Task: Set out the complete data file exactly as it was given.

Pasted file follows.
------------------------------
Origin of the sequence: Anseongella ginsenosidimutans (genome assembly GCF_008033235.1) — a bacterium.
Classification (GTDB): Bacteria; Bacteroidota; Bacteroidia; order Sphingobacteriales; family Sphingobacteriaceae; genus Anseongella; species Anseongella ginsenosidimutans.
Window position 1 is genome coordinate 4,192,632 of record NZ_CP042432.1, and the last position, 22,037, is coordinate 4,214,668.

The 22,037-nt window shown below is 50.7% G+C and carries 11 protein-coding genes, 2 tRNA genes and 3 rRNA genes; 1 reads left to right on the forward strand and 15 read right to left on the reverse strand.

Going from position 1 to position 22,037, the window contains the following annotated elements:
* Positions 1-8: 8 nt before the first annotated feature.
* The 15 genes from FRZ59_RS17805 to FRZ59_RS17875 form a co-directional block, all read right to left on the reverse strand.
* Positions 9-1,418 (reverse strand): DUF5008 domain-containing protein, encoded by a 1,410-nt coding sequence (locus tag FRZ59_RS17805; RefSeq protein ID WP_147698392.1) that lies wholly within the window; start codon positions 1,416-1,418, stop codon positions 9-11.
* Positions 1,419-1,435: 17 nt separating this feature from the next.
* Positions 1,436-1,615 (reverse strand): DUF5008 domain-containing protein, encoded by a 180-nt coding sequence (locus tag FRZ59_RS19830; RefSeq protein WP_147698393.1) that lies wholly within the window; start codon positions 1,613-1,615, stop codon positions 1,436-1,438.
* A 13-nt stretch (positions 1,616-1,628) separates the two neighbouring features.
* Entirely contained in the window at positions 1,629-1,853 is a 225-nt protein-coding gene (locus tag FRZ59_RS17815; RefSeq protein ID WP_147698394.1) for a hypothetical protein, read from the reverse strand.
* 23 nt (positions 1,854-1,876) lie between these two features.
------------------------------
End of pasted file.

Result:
Origin of the sequence: Anseongella ginsenosidimutans (genome assembly GCF_008033235.1) — a bacterium.
Classification (GTDB): Bacteria; Bacteroidota; Bacteroidia; order Sphingobacteriales; family Sphingobacteriaceae; genus Anseongella; species Anseongella ginsenosidimutans.
Window position 1 is genome coordinate 4,192,632 of record NZ_CP042432.1, and the last position, 22,037, is coordinate 4,214,668.

The 22,037-nt window shown below is 50.7% G+C and carries 11 protein-coding genes, 2 tRNA genes and 3 rRNA genes; 1 reads left to right on the forward strand and 15 read right to left on the reverse strand.

Going from position 1 to position 22,037, the window contains the following annotated elements:
* Positions 1-8: 8 nt before the first annotated feature.
* The 15 genes from FRZ59_RS17805 to FRZ59_RS17875 form a co-directional block, all read right to left on the reverse strand.
* Positions 9-1,418 (reverse strand): DUF5008 domain-containing protein, encoded by a 1,410-nt coding sequence (locus tag FRZ59_RS17805; RefSeq protein ID WP_147698392.1) that lies wholly within the window; start codon positions 1,416-1,418, stop codon positions 9-11.
* Positions 1,419-1,435: 17 nt separating this feature from the next.
* Positions 1,436-1,615 (reverse strand): DUF5008 domain-containing protein, encoded by a 180-nt coding sequence (locus tag FRZ59_RS19830; RefSeq protein WP_147698393.1) that lies wholly within the window; start codon positions 1,613-1,615, stop codon positions 1,436-1,438.
* A 13-nt stretch (positions 1,616-1,628) separates the two neighbouring features.
* Entirely contained in the window at positions 1,629-1,853 is a 225-nt protein-coding gene (locus tag FRZ59_RS17815; RefSeq protein ID WP_147698394.1) for a hypothetical protein, read from the reverse strand.
* 23 nt (positions 1,854-1,876) lie between these two features.